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Re: FTTB, who owns the line?


[re: freeflyer] [link to this post]
 
How do you know the other co.'s line is FTTB? It may just be a privately leased line, which is more likely. In which case it is nowt to do with other occupants of the building who have no rights on it.

1999: Freeserve 48K Dial-Up => 2005: Wanadoo 1 Meg BB => 2007: Orange 2 Meg BB => 2008: Orange 8 Meg LLU => 2010: Orange 16 Meg LLU => 2011: Orange 20 Meg WBC
Standard User yarwell
(sensei) Tue 20-Aug-13 16:47:30
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Re: FTTB, who owns the line?


[re: freeflyer] [link to this post]
 
In reply to a post by freeflyer:
even as a web consultancy and marketing company, I rely on the web and constantly upload or download, but I can't understand why anyone would need 100mb simultaneous connection to an office

Me neither, but it's their money and choice. Sometimes these circuits are on 100M hardware but the contracted data rate is a lot less.

People do stupid things, like trying to install wordpress on a server by uploading on an ADSL line, rather than having the host install it or pulling it onto the server direct. It may be cheaper to buy the capacity than train or employ suitable staff wink

--

Phil

MaxDSL - goes as fast as it can and doesn't read the line checker first.

MaxDSL diagnostics
Standard User freeflyer
(newbie) Tue 20-Aug-13 17:16:59
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Re: FTTB, who owns the line?


[re: XRaySpeX] [link to this post]
 
In reply to a post by XRaySpeX:
How do you know the other co.'s line is FTTB? It may just be a privately leased line, which is more likely. In which case it is nowt to do with other occupants of the building who have no rights on it.


lease or no lease, its still fibre to the building..
Standard User MHC
(sensei) Tue 20-Aug-13 17:35:14
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Re: FTTB, who owns the line?


[re: freeflyer] [link to this post]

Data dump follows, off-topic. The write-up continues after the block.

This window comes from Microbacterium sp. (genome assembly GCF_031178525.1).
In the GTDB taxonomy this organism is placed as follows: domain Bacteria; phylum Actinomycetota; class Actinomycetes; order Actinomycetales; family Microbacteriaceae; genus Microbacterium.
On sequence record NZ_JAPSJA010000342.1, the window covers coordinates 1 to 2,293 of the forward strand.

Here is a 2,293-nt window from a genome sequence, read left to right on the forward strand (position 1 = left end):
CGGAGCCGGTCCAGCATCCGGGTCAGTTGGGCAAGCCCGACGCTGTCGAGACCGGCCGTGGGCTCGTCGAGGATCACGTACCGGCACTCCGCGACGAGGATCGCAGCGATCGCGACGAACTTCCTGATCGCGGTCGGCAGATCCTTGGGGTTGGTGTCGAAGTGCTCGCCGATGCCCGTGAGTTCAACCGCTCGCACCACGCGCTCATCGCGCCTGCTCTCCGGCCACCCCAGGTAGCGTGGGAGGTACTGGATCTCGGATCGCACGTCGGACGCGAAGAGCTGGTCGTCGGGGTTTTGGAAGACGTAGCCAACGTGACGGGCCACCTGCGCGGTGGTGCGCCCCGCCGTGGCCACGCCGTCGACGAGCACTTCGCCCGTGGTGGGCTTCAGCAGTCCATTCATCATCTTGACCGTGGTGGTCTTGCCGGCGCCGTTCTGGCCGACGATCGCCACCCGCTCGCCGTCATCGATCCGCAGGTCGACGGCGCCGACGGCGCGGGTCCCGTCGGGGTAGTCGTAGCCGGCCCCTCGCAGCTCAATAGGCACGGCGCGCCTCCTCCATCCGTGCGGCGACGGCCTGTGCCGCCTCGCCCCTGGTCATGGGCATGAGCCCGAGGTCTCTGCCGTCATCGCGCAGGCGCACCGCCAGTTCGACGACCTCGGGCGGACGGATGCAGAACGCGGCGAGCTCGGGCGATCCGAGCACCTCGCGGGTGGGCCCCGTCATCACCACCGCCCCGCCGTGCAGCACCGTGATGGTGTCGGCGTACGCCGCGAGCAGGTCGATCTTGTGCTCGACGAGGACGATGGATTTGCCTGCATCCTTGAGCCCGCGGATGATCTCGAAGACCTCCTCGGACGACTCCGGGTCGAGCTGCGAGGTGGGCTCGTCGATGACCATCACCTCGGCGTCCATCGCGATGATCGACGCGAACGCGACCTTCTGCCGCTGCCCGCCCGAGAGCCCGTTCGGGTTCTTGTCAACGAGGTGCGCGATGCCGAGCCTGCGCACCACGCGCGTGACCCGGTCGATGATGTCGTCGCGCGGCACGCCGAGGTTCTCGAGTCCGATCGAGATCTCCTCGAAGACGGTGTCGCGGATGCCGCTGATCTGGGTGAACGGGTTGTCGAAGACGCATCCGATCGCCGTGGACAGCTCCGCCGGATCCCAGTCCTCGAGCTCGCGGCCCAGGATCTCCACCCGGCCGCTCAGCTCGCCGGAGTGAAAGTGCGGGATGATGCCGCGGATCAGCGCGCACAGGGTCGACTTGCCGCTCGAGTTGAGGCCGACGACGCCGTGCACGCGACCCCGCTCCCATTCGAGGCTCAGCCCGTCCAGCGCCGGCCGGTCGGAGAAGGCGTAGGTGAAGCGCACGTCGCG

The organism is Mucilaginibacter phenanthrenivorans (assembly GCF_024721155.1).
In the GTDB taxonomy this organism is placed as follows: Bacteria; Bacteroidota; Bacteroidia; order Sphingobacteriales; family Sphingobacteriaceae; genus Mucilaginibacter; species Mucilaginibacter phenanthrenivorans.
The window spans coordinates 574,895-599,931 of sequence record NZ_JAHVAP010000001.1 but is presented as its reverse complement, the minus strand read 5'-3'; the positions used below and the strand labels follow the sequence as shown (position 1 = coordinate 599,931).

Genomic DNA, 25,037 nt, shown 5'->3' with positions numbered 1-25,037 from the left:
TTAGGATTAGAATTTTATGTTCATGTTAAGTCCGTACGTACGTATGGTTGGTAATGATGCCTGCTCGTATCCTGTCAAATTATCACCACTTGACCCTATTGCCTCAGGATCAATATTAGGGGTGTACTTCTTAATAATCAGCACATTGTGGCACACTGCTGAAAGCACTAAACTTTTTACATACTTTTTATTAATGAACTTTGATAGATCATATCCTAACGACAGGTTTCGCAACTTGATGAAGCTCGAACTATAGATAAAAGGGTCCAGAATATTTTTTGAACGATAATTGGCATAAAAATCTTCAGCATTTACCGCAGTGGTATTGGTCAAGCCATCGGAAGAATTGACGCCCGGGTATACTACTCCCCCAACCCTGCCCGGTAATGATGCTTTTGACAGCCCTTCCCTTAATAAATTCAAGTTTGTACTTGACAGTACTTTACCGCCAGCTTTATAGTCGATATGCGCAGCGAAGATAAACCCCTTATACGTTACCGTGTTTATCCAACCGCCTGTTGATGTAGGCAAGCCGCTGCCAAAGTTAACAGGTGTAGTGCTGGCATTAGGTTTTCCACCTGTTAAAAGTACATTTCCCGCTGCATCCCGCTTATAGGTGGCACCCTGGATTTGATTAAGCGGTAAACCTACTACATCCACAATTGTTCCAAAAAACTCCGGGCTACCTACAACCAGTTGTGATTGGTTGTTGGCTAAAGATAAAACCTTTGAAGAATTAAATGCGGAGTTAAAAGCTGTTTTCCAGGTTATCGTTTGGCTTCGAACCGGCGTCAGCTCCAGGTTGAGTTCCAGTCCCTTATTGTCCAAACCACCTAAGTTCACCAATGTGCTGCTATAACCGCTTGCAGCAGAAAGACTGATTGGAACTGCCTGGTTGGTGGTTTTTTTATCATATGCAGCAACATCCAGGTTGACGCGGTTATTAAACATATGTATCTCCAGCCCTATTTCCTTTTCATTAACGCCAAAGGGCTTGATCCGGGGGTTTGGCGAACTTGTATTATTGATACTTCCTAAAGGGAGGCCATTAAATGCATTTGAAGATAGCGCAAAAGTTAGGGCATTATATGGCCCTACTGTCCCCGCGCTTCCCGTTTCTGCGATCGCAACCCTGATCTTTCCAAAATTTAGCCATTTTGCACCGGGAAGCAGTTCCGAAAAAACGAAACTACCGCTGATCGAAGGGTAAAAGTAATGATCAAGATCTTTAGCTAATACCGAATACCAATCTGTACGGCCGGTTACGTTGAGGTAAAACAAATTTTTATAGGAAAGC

In reply to a post by freeflyer:
even as a web consultancy and marketing company, I rely on the web and constantly upload or download, but I can't understand why anyone would need 100mb simultaneous connection to an office, unless they are doing something severely wrong OR have over perhaps 100 employees. The company next to me who has had the fibre cable installed only has about 10 people working there. A 25mb FTTB connection would be fine in that instance.


That obviously shows how much you know and understand.

With my last company we had several fibres into most building as we could be running several hundred megabits per second ... One building with around 20 employees needed about 400Mbps peak rate.


~~~~~~~~~~~~~~~~~~~~~~~~~~~~~~~~~~~~~~~~~~~~~~~~~~~~~~~~~~~~~~

M H C


taurus excreta cerebrum vincit
Standard User somerset
(committed) Tue 20-Aug-13 18:00:03
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Re: FTTB, who owns the line?


[re: freeflyer] [link to this post]
 
In reply to a post by freeflyer:
In reply to a post by XRaySpeX:
How do you know the other co.'s line is FTTB? It may just be a privately leased line, which is more likely. In which case it is nowt to do with other occupants of the building who have no rights on it.


lease or no lease, its still fibre to the building..


So what's your point? You rent a service which happens to be delivered by a telco over fibre. As said above you connect to the modem/router and it does not matter how it connects to the other end.